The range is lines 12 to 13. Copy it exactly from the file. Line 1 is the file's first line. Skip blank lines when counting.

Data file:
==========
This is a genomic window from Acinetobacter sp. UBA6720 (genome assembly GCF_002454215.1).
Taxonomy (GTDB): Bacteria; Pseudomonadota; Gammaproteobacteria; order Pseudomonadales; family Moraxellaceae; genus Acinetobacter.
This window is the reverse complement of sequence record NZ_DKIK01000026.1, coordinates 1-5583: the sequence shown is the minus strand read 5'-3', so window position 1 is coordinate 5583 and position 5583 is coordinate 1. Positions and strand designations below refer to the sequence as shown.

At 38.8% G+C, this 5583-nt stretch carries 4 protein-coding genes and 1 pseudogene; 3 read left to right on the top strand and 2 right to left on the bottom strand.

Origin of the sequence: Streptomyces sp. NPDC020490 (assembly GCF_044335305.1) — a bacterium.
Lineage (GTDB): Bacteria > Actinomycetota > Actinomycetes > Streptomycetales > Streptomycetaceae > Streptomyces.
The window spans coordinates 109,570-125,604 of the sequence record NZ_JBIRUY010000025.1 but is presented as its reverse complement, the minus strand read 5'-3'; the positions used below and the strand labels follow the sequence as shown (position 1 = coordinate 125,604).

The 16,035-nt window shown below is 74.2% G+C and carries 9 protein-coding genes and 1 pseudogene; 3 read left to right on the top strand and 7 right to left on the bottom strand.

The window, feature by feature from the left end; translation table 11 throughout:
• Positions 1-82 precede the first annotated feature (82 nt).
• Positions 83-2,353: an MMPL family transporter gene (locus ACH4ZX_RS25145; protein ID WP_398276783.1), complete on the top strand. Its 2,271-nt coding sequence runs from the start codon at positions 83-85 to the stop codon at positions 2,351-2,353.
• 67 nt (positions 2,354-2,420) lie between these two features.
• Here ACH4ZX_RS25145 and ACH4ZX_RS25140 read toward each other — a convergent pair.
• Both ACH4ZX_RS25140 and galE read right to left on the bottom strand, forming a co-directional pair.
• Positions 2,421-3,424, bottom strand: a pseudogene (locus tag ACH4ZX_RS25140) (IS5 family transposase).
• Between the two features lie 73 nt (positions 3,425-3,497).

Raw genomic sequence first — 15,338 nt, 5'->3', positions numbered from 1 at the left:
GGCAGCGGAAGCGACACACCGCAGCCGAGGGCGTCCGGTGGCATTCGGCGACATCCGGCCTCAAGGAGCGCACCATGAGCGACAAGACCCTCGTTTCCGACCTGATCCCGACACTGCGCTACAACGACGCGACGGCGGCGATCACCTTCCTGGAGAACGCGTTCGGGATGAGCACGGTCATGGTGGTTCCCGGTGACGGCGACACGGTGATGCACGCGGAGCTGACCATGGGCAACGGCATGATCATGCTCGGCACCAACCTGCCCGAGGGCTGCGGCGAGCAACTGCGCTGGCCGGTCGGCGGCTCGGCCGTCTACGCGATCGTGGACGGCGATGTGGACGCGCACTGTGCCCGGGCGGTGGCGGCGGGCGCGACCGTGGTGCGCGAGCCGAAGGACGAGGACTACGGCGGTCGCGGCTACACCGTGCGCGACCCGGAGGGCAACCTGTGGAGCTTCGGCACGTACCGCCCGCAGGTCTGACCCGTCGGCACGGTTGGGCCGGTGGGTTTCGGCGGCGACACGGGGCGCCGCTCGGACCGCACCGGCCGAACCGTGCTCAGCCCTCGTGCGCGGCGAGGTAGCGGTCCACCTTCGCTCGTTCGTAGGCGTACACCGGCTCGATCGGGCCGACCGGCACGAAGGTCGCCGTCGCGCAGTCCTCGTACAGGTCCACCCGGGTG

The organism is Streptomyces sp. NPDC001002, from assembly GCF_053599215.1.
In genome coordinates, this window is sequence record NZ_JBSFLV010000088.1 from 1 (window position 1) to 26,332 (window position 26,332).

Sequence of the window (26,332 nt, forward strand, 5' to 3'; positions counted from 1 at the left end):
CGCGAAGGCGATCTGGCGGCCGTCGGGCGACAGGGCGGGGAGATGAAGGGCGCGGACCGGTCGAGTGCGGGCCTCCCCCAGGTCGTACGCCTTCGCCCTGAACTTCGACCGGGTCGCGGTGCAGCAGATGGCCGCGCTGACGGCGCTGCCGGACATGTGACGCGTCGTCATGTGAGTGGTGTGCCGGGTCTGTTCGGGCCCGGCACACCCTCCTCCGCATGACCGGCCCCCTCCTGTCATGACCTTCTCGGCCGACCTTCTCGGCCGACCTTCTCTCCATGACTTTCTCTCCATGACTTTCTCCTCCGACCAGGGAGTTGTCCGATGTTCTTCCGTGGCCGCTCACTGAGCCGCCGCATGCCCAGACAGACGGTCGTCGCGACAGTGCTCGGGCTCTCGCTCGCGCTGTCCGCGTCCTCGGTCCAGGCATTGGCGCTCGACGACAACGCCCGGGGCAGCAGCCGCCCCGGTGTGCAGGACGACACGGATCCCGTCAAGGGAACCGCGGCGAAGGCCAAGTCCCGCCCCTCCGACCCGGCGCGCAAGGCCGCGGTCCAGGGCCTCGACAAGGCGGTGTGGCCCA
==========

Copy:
• 67 nt (positions 2,354-2,420) lie between these two features.
• Here ACH4ZX_RS25145 and ACH4ZX_RS25140 read toward each other — a convergent pair.